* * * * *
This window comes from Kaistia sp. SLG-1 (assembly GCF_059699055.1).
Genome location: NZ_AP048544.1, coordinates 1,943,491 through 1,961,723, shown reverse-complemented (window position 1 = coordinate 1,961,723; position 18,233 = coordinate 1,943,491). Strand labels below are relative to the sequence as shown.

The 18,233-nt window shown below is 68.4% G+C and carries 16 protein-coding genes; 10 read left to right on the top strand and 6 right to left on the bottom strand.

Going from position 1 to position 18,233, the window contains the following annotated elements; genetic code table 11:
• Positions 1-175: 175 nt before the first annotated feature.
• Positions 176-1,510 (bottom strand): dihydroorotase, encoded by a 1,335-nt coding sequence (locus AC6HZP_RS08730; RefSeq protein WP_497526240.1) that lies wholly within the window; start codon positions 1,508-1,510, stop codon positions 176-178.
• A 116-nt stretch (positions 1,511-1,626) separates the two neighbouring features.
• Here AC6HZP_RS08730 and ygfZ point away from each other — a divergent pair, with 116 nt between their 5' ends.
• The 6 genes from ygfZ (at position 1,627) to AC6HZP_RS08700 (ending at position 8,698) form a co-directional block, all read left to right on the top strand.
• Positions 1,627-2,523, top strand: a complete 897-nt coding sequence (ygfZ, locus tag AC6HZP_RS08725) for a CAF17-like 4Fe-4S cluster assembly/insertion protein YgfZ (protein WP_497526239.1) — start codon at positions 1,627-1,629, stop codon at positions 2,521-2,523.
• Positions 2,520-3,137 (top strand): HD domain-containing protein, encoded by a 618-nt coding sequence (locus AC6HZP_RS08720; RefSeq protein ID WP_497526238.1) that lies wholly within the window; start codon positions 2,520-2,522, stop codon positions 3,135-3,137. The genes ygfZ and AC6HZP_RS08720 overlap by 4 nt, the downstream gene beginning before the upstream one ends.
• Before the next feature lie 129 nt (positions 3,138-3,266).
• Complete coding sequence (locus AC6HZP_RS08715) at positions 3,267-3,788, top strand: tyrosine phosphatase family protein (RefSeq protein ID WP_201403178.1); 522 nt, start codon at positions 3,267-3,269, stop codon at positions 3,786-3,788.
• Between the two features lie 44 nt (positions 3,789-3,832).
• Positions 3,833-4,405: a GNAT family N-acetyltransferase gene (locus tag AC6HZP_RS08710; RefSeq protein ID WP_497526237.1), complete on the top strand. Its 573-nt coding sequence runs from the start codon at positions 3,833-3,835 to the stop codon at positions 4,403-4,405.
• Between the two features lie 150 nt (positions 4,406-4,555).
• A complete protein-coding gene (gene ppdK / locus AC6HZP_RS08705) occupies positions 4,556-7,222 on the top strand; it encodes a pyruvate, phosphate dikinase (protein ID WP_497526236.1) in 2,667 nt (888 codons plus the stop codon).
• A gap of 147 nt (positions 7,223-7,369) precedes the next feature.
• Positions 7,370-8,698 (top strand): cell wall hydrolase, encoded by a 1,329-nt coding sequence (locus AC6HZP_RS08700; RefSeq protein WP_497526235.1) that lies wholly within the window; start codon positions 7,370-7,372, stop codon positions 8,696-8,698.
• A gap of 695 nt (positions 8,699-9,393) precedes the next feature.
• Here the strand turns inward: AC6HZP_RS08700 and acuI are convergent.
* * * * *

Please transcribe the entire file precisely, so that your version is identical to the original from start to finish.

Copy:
This window comes from Kaistia sp. SLG-1 (assembly GCF_059699055.1).
Genome location: NZ_AP048544.1, coordinates 1,943,491 through 1,961,723, shown reverse-complemented (window position 1 = coordinate 1,961,723; position 18,233 = coordinate 1,943,491). Strand labels below are relative to the sequence as shown.

The 18,233-nt window shown below is 68.4% G+C and carries 16 protein-coding genes; 10 read left to right on the top strand and 6 right to left on the bottom strand.

Going from position 1 to position 18,233, the window contains the following annotated elements; genetic code table 11:
• Positions 1-175: 175 nt before the first annotated feature.
• Positions 176-1,510 (bottom strand): dihydroorotase, encoded by a 1,335-nt coding sequence (locus AC6HZP_RS08730; RefSeq protein WP_497526240.1) that lies wholly within the window; start codon positions 1,508-1,510, stop codon positions 176-178.
• A 116-nt stretch (positions 1,511-1,626) separates the two neighbouring features.
• Here AC6HZP_RS08730 and ygfZ point away from each other — a divergent pair, with 116 nt between their 5' ends.
• The 6 genes from ygfZ (at position 1,627) to AC6HZP_RS08700 (ending at position 8,698) form a co-directional block, all read left to right on the top strand.
• Positions 1,627-2,523, top strand: a complete 897-nt coding sequence (ygfZ, locus tag AC6HZP_RS08725) for a CAF17-like 4Fe-4S cluster assembly/insertion protein YgfZ (protein WP_497526239.1) — start codon at positions 1,627-1,629, stop codon at positions 2,521-2,523.
• Positions 2,520-3,137 (top strand): HD domain-containing protein, encoded by a 618-nt coding sequence (locus AC6HZP_RS08720; RefSeq protein ID WP_497526238.1) that lies wholly within the window; start codon positions 2,520-2,522, stop codon positions 3,135-3,137. The genes ygfZ and AC6HZP_RS08720 overlap by 4 nt, the downstream gene beginning before the upstream one ends.
• Before the next feature lie 129 nt (positions 3,138-3,266).
• Complete coding sequence (locus AC6HZP_RS08715) at positions 3,267-3,788, top strand: tyrosine phosphatase family protein (RefSeq protein ID WP_201403178.1); 522 nt, start codon at positions 3,267-3,269, stop codon at positions 3,786-3,788.
• Between the two features lie 44 nt (positions 3,789-3,832).
• Positions 3,833-4,405: a GNAT family N-acetyltransferase gene (locus tag AC6HZP_RS08710; RefSeq protein ID WP_497526237.1), complete on the top strand. Its 573-nt coding sequence runs from the start codon at positions 3,833-3,835 to the stop codon at positions 4,403-4,405.
• Between the two features lie 150 nt (positions 4,406-4,555).
• A complete protein-coding gene (gene ppdK / locus AC6HZP_RS08705) occupies positions 4,556-7,222 on the top strand; it encodes a pyruvate, phosphate dikinase (protein ID WP_497526236.1) in 2,667 nt (888 codons plus the stop codon).
• A gap of 147 nt (positions 7,223-7,369) precedes the next feature.
• Positions 7,370-8,698 (top strand): cell wall hydrolase, encoded by a 1,329-nt coding sequence (locus AC6HZP_RS08700; RefSeq protein WP_497526235.1) that lies wholly within the window; start codon positions 7,370-7,372, stop codon positions 8,696-8,698.
• A gap of 695 nt (positions 8,699-9,393) precedes the next feature.
• Here the strand turns inward: AC6HZP_RS08700 and acuI are convergent.